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Town Hall Meeting
Remarks as Delivered by Secretary of Defense Donald H. Rumsfeld, Camp Pendleton, California, Tuesday, August 27, 2002

Thank you very much.  Well, this is quite a sight.  And I must say that General Hagee and General Bowdon, General Mattis, Mr. Congressman -- Congressman Issa, nice to see you here.  Tthank you for your support of this base and the men and women that serve here.

It's a great opportunity for me to have a chance to be here, to have a -- look you in the eye and tell you how grateful we are to each of you for your service to our country.  It's an amazing thing, when you think about it, that our country does not have a draft.  We don't have a conscript military.

Each of you is here because you stepped forward and decided that you wanted to serve your country.  Not just you, but your families, your spouses and your parents and your children all also sacrifice and serve.  I know that, the President knows that, and indeed your country knows that.  So I thank each of you for all you do.

There's no question but when the situation calls for action, for honor, courage and incredible commitment, there's a reason why the call goes out to send in the Marines.  It undoubtedly has a good deal to do with the training that I saw today out there on the crucible course, the pride that each of you properly has for what you do, what you have done, and what you're currently doing.

You're America's force in readiness.  You've been that way for 200 years.  Whenever our country's interests are threatened, whenever freedom is at risk;

  • From Guadalcanal to Okinawa,
  • To Inchon, to Vietnam,
  • To the Persian Gulf,
  • To Afghanistan, you've been there.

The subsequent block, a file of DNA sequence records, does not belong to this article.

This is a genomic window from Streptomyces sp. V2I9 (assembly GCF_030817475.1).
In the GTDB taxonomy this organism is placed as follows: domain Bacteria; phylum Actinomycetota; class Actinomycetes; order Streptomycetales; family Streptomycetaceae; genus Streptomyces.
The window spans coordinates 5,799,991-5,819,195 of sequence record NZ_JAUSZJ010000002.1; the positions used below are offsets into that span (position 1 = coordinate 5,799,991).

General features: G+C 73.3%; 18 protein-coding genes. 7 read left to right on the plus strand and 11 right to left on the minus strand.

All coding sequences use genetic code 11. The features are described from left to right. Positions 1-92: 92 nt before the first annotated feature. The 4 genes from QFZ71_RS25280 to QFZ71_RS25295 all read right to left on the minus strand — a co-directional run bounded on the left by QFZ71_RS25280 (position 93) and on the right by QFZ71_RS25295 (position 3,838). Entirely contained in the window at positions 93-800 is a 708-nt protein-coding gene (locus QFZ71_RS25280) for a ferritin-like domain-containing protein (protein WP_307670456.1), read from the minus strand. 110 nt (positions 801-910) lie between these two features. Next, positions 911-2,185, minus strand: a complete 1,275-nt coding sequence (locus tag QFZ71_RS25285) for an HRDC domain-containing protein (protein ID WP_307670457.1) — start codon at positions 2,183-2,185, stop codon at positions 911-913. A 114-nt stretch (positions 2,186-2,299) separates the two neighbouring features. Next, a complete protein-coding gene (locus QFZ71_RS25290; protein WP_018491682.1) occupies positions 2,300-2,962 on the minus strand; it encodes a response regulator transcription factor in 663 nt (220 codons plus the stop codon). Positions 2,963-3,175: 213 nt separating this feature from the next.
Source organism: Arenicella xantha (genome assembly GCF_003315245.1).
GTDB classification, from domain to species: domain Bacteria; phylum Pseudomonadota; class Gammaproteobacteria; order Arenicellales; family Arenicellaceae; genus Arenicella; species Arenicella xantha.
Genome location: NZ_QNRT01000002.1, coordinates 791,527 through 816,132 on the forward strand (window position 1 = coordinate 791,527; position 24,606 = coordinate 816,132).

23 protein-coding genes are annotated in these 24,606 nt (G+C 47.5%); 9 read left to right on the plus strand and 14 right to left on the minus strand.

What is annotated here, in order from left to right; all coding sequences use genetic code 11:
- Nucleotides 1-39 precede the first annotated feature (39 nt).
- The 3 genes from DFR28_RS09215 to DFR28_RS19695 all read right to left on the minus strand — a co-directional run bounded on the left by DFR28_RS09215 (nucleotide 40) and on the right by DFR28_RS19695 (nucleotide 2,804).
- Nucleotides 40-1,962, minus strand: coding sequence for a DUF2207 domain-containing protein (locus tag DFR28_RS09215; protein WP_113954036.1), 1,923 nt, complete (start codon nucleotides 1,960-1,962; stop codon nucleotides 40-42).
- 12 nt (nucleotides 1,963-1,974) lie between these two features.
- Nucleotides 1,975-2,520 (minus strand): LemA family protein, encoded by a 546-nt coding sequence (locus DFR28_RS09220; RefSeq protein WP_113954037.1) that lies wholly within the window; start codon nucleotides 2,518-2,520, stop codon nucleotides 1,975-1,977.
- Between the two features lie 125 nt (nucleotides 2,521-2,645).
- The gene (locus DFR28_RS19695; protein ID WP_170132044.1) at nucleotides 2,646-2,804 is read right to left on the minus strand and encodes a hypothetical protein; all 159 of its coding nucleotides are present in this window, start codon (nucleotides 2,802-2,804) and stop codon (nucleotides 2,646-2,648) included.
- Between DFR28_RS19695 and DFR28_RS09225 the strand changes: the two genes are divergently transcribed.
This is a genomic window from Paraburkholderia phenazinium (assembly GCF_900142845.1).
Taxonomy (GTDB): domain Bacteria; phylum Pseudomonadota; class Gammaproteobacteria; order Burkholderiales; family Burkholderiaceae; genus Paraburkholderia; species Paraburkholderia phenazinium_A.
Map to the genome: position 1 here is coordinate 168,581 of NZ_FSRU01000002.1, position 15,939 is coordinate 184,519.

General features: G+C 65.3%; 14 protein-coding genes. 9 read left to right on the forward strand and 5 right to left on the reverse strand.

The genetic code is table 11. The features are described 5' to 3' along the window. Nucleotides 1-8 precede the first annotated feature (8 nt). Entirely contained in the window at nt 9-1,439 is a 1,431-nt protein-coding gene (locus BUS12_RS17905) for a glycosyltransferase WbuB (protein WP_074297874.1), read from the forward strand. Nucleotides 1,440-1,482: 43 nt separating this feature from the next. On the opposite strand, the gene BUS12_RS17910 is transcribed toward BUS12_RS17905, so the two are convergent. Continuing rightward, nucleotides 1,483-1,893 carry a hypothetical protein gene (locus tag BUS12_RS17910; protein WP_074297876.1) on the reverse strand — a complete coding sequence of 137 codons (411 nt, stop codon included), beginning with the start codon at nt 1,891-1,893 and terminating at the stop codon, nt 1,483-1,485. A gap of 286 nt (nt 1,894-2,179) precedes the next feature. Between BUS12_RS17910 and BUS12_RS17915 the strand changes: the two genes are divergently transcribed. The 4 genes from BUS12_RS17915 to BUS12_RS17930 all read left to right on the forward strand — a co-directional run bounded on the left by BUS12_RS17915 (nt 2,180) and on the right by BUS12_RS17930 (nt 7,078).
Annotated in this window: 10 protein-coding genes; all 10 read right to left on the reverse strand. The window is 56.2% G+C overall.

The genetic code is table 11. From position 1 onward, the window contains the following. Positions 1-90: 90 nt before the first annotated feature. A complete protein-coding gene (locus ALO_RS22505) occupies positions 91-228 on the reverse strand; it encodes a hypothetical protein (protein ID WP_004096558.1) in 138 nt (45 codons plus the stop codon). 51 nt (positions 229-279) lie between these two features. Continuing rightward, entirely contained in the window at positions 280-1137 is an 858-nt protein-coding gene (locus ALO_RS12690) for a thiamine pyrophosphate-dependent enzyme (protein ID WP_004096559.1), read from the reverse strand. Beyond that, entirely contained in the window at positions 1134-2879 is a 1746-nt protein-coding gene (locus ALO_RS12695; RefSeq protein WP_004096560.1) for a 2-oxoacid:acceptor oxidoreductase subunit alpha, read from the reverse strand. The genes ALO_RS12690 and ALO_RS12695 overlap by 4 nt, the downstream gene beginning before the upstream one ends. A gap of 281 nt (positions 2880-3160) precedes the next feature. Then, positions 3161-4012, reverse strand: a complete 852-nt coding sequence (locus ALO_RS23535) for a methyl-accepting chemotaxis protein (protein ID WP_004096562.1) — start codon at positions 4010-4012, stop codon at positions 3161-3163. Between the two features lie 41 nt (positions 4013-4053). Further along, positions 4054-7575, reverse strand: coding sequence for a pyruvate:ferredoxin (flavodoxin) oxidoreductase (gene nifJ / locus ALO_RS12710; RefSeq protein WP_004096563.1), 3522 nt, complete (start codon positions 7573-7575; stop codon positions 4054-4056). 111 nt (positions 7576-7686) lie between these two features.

I don't know whether to believe it, but I'm told you folks are called the Hollywood Marines.  And I suppose that's because the movies are the only other place where things get done so fast by so few and so well.

But we know that today's Global War on terrorism is not a Hollywood picture.  It's real, it's dangerous, and many of you have been there and seen that and served.  There's no question but that it's different than anything our country has faced previously.  There's also no question but that success, victory will take time, will take patience and, as you already know, it will take courage.

But we can be certain of this much:

  • In this war, when all is said and done, we will have won.
  • We'll win because we must;
  • We'll win because our freedom and our way of life depend on winning.

We face adversaries that are determined -- let there be no doubt -- terrorist movements and terrorist states that do not directly challenge armies or navies or air forces.  Instead, they hit and run.

They attack innocent men, women, and children.  They hide in caves.  And they launch terrorist attacks in ways that are admittedly difficult to defend against.

Terrorists have a wonderful advantage: They can attack at any time, at any place, using any technique.  And as you know from your roles in force protection; it is difficult to defend at every place, at every time, against every conceivable technique.  They think and fight differently than other adversaries that we've faced.